Ravens finally reach down cycle in 8th year under Harbaugh

Associated Press

OWINGS MILLS, Md. — On the first day of training camp, Ravens top draft pick Breshad Perriman impressed his coaches and teammates with his speed and pass-catching ability.

A few minutes later, Perriman hurt his knee in a non-contact drill.

Coach John Harbaugh predicted the rookie receiver would be back "as early as tomorrow, or a couple days at the most."

Perriman still hasn't played a down because of a sprained PCL, and his status for the rest of the season is uncertain.

The injury was the first of many for the Ravens (2-6), who reached their bye week with a far better chance of landing a top-10 draft pick than avoiding their first losing season since 2007.

In an era when the salary cap, the draft and unbalanced scheduling have created parity in the NFL, Baltimore was one of the few teams that averted a down cycle — until now. After reaching the postseason in six of the past seven years under Harbaugh, the Ravens are in last place in the AFC North.

Pivotal injuries, an uncharacteristically shoddy defense, close losses and an unforgiving road slate contributed to the worst start in franchise history.

"It's really been tough for us," conceded linebacker Elvis Dumervil, who's got only 2 1/2 sacks after registering a franchise-record 17 last year. The drop-off can be attributed in part to the loss of sack-partner Terrell Suggs, who tore his left Achilles tendon in the season opener.

The lack of a pass rush, along with a soft secondary, has been costly to a defense that once owned a reputation for being fierce, punishing and effective.

Baltimore has gone five straight games without forcing a turnover, ranks 25th in total defense and is 30th against the pass.

Even in victory, the defense has been flawed. In a 29-27 loss on Sunday, San Diego's Philip Rivers threw for 301 yards and three touchdowns.

"Our coverage is dramatically better than it was two weeks ago, three weeks ago, four weeks ago. It's dramatically better," Harbaugh insisted.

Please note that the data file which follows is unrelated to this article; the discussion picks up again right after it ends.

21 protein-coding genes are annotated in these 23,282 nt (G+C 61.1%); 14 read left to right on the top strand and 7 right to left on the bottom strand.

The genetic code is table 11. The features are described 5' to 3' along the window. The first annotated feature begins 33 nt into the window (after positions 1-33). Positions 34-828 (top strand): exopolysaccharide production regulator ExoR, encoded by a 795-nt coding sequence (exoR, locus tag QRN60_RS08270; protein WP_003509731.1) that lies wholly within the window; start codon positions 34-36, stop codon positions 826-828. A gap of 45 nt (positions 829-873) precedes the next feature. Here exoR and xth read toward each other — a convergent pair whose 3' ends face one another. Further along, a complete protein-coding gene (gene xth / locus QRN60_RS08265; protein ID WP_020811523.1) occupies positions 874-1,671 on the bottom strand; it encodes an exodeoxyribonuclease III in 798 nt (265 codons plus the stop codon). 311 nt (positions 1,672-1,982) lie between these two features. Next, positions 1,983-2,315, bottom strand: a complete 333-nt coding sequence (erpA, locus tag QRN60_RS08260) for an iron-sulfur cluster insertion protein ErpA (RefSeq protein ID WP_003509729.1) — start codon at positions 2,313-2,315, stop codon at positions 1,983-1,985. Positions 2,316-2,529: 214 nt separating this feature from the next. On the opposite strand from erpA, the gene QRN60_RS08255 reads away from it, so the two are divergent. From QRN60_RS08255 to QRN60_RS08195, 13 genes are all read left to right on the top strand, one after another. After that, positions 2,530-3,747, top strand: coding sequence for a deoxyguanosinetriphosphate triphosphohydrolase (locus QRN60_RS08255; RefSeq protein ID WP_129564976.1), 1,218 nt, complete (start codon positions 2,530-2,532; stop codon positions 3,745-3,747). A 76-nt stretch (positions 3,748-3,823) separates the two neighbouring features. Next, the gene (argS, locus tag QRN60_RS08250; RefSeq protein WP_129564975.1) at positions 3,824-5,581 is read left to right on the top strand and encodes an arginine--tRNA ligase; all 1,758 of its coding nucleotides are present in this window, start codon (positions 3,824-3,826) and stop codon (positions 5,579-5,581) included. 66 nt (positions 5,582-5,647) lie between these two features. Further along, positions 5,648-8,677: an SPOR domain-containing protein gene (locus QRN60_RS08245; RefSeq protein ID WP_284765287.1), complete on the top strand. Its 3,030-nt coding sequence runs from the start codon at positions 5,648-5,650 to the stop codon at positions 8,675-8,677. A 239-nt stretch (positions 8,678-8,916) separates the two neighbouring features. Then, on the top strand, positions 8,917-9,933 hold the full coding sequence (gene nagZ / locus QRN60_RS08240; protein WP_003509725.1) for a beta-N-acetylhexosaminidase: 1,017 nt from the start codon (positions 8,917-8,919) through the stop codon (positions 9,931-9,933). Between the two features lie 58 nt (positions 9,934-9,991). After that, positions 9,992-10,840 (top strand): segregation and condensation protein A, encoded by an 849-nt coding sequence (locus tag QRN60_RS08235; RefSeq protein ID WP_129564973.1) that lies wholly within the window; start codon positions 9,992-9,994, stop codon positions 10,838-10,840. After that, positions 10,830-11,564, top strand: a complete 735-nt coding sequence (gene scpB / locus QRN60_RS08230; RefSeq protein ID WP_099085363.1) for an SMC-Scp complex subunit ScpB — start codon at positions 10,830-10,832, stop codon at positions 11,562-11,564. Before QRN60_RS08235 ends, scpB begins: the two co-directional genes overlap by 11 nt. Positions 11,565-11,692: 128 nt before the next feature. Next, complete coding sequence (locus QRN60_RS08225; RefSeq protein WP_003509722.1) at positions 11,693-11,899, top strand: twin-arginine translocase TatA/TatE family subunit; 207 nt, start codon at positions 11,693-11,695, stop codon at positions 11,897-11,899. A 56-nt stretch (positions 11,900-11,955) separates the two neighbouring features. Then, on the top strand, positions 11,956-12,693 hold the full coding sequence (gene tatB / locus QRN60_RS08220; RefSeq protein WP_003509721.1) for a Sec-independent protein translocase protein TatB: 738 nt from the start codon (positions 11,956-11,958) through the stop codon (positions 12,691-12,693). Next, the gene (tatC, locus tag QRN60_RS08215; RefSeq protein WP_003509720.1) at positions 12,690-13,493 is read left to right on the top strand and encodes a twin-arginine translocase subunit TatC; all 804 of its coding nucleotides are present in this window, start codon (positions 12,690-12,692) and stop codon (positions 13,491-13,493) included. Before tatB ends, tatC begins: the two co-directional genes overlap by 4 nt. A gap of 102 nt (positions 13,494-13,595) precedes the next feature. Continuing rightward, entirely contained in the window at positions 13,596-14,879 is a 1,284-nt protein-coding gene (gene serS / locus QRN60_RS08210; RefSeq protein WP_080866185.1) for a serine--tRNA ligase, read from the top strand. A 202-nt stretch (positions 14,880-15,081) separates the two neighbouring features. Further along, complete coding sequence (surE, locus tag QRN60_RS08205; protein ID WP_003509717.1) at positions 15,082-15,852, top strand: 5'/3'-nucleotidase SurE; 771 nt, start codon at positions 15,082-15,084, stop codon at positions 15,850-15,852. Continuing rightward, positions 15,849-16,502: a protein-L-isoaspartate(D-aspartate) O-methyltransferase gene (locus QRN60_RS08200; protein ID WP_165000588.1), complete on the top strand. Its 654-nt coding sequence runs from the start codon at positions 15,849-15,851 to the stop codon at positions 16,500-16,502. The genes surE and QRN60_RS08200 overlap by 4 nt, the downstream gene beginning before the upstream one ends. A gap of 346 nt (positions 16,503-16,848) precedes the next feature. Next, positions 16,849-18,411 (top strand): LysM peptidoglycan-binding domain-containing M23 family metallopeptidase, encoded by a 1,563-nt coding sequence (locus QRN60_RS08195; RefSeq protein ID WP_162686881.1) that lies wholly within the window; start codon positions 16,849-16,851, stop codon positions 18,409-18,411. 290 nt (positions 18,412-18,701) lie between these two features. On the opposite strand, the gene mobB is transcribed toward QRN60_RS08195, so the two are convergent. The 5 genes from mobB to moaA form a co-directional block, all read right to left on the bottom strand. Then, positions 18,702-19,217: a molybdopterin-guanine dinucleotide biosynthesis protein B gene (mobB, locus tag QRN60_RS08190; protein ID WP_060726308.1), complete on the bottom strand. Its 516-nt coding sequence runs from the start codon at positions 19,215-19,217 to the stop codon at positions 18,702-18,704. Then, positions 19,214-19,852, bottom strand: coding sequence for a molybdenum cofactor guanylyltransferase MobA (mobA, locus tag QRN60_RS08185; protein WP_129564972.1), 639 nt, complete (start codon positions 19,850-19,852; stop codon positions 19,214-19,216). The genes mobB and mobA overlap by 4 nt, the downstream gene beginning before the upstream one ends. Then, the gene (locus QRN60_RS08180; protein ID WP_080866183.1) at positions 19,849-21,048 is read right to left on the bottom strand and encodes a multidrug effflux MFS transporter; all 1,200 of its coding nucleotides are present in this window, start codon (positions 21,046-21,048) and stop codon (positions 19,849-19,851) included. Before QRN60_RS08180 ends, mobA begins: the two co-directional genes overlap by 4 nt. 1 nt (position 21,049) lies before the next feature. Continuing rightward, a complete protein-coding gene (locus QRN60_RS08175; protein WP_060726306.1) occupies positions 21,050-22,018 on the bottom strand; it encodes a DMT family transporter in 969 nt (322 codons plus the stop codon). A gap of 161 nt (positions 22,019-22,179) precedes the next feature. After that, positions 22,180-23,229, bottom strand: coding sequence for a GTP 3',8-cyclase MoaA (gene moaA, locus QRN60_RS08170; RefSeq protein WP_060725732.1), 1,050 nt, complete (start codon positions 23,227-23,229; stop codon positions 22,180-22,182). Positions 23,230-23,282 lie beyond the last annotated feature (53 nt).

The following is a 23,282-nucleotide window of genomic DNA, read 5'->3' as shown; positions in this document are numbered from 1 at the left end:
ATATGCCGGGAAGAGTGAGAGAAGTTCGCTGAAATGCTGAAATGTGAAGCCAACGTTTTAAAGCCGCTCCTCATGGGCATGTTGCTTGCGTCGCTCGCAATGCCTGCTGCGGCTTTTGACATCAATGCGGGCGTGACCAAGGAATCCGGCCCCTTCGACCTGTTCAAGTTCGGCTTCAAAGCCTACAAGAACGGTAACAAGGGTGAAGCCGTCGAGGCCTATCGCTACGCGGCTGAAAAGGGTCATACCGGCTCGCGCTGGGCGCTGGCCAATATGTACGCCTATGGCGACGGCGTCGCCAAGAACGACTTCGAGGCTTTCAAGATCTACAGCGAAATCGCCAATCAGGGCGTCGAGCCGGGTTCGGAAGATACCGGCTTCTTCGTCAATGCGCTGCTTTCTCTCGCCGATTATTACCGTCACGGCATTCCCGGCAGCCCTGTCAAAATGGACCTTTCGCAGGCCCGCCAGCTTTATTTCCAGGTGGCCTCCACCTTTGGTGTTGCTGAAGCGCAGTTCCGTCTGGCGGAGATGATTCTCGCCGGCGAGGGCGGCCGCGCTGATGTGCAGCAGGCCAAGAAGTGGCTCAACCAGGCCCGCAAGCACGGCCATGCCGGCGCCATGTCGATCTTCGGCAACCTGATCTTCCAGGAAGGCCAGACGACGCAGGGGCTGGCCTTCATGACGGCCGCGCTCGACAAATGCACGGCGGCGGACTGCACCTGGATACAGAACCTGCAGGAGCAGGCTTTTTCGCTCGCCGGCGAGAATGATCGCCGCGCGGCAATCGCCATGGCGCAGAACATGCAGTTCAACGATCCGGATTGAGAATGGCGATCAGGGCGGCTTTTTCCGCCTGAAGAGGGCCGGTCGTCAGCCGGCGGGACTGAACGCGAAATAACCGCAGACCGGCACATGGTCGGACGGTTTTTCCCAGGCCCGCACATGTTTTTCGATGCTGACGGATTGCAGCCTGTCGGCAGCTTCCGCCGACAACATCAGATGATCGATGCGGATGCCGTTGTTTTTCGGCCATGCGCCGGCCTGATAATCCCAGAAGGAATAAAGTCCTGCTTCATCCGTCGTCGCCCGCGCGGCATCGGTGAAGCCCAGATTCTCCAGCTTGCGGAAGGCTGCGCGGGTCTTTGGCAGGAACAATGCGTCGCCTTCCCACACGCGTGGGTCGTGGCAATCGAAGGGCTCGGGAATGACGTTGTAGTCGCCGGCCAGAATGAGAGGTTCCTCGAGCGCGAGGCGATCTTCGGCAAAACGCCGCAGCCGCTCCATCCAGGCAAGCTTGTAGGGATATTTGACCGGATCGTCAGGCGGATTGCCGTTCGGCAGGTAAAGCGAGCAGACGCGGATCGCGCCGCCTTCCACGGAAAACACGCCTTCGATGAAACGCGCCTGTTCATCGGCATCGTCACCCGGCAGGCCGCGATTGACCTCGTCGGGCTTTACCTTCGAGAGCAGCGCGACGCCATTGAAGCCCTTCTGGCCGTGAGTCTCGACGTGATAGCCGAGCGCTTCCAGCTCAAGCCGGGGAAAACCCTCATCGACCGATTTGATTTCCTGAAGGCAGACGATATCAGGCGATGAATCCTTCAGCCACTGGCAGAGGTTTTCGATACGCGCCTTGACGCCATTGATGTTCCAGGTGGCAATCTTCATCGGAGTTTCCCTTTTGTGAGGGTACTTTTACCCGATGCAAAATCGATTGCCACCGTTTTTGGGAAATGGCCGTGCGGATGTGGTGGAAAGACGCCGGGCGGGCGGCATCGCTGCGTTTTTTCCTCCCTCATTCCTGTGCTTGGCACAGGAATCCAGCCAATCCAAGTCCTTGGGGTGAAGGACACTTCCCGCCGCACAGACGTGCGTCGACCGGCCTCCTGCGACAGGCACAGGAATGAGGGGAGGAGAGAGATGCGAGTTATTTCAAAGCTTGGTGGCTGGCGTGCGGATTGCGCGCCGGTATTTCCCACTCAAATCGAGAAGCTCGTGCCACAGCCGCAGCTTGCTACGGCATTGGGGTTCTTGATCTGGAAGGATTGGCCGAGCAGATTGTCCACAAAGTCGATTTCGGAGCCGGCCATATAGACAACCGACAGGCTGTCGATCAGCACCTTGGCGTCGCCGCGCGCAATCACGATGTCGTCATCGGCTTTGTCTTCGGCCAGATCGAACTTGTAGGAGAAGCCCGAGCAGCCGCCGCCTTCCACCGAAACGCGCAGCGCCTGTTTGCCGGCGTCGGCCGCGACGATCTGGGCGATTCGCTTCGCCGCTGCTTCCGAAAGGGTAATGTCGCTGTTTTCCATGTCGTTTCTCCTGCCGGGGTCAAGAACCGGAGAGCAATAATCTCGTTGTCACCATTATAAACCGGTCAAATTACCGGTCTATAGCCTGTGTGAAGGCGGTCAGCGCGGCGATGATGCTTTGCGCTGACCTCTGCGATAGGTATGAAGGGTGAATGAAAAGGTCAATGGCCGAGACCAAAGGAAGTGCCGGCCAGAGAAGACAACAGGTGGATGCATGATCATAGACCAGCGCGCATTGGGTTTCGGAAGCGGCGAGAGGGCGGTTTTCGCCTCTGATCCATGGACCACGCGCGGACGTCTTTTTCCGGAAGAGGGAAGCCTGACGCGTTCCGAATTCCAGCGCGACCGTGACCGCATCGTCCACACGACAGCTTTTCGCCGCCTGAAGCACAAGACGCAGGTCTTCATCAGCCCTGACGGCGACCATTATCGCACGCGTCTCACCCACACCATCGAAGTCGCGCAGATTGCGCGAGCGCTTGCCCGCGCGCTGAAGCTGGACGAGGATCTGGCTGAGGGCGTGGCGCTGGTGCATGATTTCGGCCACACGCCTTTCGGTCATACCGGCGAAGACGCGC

"But obviously, it's not where it needs to be yet. We're going to get there no matter how long it takes. But the clock is ticking on the season, so let's go ahead and do it immediately."

Baltimore's only two wins came on field goals by Justin Tucker on the game's final play, including that squeaker against San Diego that sent the Ravens into an eagerly anticipated bye.

"This is a long, tough grind. Obviously, physically, but mentally, too," quarterback Joe Flacco said. "You have to be able to get away and get your mind quiet for at least a little bit so you can come back fresh and ready to go for the next half."

The second half can't possibly be as miserable as the first. The foundation for this disappointing season was laid soon after the Ravens lost to New England in the playoffs last January.

Pressed by a tight salary cap, general manger Ozzie Newsome opted against spending the millions required to re-sign free agent wide receiver Torrey Smith. Newsome hoped to fill the void by drafting Perriman, but the plan went awry during that ill-fated first summer practice.

The shortage of viable wide receivers worsened when veteran Steve Smith tore his right Achilles tendon against San Diego. Smith became the 12th Baltimore player on injured reserve.

"You move on," Harbaugh said. "No excuses."

No NFL team has ever made the playoffs after starting 1-6, but the Ravens haven't lost hope.

"We're trying to make history and just win all of the rest of our games," defensive tackle Timmy Jernigan said.

The schedule is favorable. Over the opening eight weeks, Baltimore lost at San Francisco, Denver, Arizona and Oakland. In the final half, the Ravens have five home games, and six of the eight teams they face are currently .500 or worse.

Harbaugh has never been through a tougher season, but there have been enough positives to make it tolerable.

"I'm happy with a lot of things. Obviously, the effort, the fact that they've stuck together the way they have, the fact they they've fought the way they have, the fact that they've worked hard to improve," he said. "We've never flinched, never blinked, never backed down.

"That gives me great hope for where we can go as a football team, and I'm excited about what the second half holds. What we've been through has given us an opportunity to grow into what we're going to be, ultimately. Now it's up to us to go do it."